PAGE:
Unawareness of motor disorders (anosognosia) has often been reported after brain lesions, and it has been considered a temporary condition common in the acute and post-acute phases. The presence of anosognosia in a chronic phase (i.e. lasting more than few weeks) is a rare occurrence, thought to be the result of reasoning deficits which prevent patients from performing an adequate check of reality. Although this assumption is widely shared amongst researchers, only a few studies have actually addressed this issue. We report on the case of a patient (NS) who was still showing anosognosia for hemiplegia I year after a traumatic brain-head injury, while his reasoning abilities were well preserved. By means of a series of tests and experiments, we evaluated the main theoretical approaches. NS's long-lasting anosognosia is discussed in terms of a combination of clinical manifestations, whereby personal neglect and motor-sensory information play a key role in preventing awareness, whereas memory difficulties in updating pre-existing personal schema may be crucial in maintaining NS's anosognosic status. (C) 2002 Elsevier Science Ltd. All rights reserved.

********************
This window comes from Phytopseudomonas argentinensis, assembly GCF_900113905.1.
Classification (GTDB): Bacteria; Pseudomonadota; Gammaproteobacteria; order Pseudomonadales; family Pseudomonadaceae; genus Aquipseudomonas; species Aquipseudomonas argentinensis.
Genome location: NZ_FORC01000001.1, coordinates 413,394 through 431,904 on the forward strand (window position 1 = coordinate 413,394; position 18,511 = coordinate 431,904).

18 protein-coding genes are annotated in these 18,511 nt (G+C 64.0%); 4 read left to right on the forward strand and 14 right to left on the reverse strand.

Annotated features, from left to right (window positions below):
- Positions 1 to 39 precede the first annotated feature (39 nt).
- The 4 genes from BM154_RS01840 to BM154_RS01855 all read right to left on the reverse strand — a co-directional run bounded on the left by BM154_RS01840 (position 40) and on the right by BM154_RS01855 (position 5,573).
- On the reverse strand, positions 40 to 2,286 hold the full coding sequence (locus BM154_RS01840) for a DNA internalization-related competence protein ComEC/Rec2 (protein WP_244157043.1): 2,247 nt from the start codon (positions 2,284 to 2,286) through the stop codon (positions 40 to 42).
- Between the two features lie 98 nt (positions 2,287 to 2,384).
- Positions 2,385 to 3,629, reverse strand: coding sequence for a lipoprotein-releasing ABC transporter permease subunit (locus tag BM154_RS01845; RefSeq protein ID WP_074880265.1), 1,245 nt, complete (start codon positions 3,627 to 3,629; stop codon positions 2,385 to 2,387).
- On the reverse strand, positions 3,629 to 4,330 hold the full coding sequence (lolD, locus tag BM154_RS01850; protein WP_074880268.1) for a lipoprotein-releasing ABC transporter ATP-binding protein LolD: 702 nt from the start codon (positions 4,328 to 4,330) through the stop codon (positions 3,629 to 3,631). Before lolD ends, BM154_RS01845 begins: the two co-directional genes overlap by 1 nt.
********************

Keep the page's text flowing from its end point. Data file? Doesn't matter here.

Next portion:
|Number of pages||9|
|Publication status||Published - 2002|